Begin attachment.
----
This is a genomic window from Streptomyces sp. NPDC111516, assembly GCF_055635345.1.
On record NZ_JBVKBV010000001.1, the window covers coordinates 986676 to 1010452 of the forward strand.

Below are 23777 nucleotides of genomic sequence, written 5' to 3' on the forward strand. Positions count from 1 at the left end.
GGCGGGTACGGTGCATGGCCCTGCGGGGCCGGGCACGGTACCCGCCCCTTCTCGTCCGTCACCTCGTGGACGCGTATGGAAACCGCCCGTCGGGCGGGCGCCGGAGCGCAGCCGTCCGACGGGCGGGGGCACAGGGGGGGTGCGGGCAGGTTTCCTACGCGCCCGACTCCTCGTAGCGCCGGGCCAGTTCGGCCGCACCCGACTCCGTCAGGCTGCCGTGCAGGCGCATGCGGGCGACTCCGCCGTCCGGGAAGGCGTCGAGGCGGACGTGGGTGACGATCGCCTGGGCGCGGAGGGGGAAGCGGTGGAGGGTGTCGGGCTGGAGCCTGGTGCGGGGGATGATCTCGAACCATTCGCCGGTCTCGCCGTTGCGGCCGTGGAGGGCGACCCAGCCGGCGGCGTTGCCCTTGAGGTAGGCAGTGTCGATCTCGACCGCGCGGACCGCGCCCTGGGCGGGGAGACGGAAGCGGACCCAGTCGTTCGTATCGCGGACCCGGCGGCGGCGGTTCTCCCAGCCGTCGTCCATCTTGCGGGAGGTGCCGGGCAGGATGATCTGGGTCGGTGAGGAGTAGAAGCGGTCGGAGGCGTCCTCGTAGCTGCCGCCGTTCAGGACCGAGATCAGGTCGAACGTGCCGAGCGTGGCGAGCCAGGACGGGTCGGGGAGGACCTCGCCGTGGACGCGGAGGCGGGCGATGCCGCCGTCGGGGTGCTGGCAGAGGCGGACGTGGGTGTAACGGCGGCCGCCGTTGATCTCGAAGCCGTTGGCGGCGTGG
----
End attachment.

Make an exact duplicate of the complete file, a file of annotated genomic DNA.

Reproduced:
This is a genomic window from Streptomyces sp. NPDC111516, assembly GCF_055635345.1.
On record NZ_JBVKBV010000001.1, the window covers coordinates 986676 to 1010452 of the forward strand.

Below are 23777 nucleotides of genomic sequence, written 5' to 3' on the forward strand. Positions count from 1 at the left end.
GGCGGGTACGGTGCATGGCCCTGCGGGGCCGGGCACGGTACCCGCCCCTTCTCGTCCGTCACCTCGTGGACGCGTATGGAAACCGCCCGTCGGGCGGGCGCCGGAGCGCAGCCGTCCGACGGGCGGGGGCACAGGGGGGGTGCGGGCAGGTTTCCTACGCGCCCGACTCCTCGTAGCGCCGGGCCAGTTCGGCCGCACCCGACTCCGTCAGGCTGCCGTGCAGGCGCATGCGGGCGACTCCGCCGTCCGGGAAGGCGTCGAGGCGGACGTGGGTGACGATCGCCTGGGCGCGGAGGGGGAAGCGGTGGAGGGTGTCGGGCTGGAGCCTGGTGCGGGGGATGATCTCGAACCATTCGCCGGTCTCGCCGTTGCGGCCGTGGAGGGCGACCCAGCCGGCGGCGTTGCCCTTGAGGTAGGCAGTGTCGATCTCGACCGCGCGGACCGCGCCCTGGGCGGGGAGACGGAAGCGGACCCAGTCGTTCGTATCGCGGACCCGGCGGCGGCGGTTCTCCCAGCCGTCGTCCATCTTGCGGGAGGTGCCGGGCAGGATGATCTGGGTCGGTGAGGAGTAGAAGCGGTCGGAGGCGTCCTCGTAGCTGCCGCCGTTCAGGACCGAGATCAGGTCGAACGTGCCGAGCGTGGCGAGCCAGGACGGGTCGGGGAGGACCTCGCCGTGGACGCGGAGGCGGGCGATGCCGCCGTCGGGGTGCTGGCAGAGGCGGACGTGGGTGTAACGGCGGCCGCCGTTGATCTCGAAGCCGTTGGCGGCGTGG